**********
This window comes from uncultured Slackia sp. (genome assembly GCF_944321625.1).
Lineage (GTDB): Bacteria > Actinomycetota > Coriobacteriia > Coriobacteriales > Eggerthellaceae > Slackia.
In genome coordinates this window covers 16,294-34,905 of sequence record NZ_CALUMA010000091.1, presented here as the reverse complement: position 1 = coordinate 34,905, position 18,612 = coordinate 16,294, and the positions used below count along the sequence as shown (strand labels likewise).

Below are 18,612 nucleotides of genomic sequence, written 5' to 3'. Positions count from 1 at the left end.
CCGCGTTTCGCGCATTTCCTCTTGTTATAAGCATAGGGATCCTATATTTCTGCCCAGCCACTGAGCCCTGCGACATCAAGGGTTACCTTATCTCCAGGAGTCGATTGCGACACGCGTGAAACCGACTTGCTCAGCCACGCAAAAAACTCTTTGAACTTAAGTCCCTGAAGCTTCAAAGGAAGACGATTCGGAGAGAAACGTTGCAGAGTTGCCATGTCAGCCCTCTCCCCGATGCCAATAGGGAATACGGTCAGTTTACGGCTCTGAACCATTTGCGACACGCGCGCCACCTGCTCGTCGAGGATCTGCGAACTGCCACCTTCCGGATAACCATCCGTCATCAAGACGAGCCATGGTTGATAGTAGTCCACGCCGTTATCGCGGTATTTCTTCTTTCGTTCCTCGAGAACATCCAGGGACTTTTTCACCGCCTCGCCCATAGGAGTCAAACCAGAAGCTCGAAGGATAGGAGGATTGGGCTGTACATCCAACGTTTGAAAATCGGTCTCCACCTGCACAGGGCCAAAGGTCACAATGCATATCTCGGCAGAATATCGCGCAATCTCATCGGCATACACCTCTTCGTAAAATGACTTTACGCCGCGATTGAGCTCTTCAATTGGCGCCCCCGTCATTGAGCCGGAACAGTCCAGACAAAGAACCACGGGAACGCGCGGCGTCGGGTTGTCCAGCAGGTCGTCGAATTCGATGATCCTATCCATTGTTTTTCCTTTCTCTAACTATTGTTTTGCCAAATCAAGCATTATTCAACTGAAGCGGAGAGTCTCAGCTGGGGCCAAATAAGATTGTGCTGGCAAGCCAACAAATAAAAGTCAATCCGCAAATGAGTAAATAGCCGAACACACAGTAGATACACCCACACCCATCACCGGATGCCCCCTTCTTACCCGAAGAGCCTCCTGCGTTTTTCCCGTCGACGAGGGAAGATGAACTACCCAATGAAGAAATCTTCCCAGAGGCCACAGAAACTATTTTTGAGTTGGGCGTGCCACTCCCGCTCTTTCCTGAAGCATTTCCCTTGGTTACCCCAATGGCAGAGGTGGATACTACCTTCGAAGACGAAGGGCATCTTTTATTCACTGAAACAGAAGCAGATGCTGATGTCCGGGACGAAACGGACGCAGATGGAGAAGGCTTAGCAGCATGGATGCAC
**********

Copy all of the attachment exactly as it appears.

This window comes from uncultured Slackia sp. (genome assembly GCF_944321625.1).
Lineage (GTDB): Bacteria > Actinomycetota > Coriobacteriia > Coriobacteriales > Eggerthellaceae > Slackia.
In genome coordinates this window covers 16,294-34,905 of sequence record NZ_CALUMA010000091.1, presented here as the reverse complement: position 1 = coordinate 34,905, position 18,612 = coordinate 16,294, and the positions used below count along the sequence as shown (strand labels likewise).

Below are 18,612 nucleotides of genomic sequence, written 5' to 3'. Positions count from 1 at the left end.
CCGCGTTTCGCGCATTTCCTCTTGTTATAAGCATAGGGATCCTATATTTCTGCCCAGCCACTGAGCCCTGCGACATCAAGGGTTACCTTATCTCCAGGAGTCGATTGCGACACGCGTGAAACCGACTTGCTCAGCCACGCAAAAAACTCTTTGAACTTAAGTCCCTGAAGCTTCAAAGGAAGACGATTCGGAGAGAAACGTTGCAGAGTTGCCATGTCAGCCCTCTCCCCGATGCCAATAGGGAATACGGTCAGTTTACGGCTCTGAACCATTTGCGACACGCGCGCCACCTGCTCGTCGAGGATCTGCGAACTGCCACCTTCCGGATAACCATCCGTCATCAAGACGAGCCATGGTTGATAGTAGTCCACGCCGTTATCGCGGTATTTCTTCTTTCGTTCCTCGAGAACATCCAGGGACTTTTTCACCGCCTCGCCCATAGGAGTCAAACCAGAAGCTCGAAGGATAGGAGGATTGGGCTGTACATCCAACGTTTGAAAATCGGTCTCCACCTGCACAGGGCCAAAGGTCACAATGCATATCTCGGCAGAATATCGCGCAATCTCATCGGCATACACCTCTTCGTAAAATGACTTTACGCCGCGATTGAGCTCTTCAATTGGCGCCCCCGTCATTGAGCCGGAACAGTCCAGACAAAGAACCACGGGAACGCGCGGCGTCGGGTTGTCCAGCAGGTCGTCGAATTCGATGATCCTATCCATTGTTTTTCCTTTCTCTAACTATTGTTTTGCCAAATCAAGCATTATTCAACTGAAGCGGAGAGTCTCAGCTGGGGCCAAATAAGATTGTGCTGGCAAGCCAACAAATAAAAGTCAATCCGCAAATGAGTAAATAGCCGAACACACAGTAGATACACCCACACCCATCACCGGATGCCCCCTTCTTACCCGAAGAGCCTCCTGCGTTTTTCCCGTCGACGAGGGAAGATGAACTACCCAATGAAGAAATCTTCCCAGAGGCCACAGAAACTATTTTTGAGTTGGGCGTGCCACTCCCGCTCTTTCCTGAAGCATTTCCCTTGGTTACCCCAATGGCAGAGGTGGATACTACCTTCGAAGACGAAGGGCATCTTTTATTCACTGAAACAGAAGCAGATGCTGATGTCCGGGACGAAACGGACGCAGATGGAGAAGGCTTAGCAGCATGGATGCAC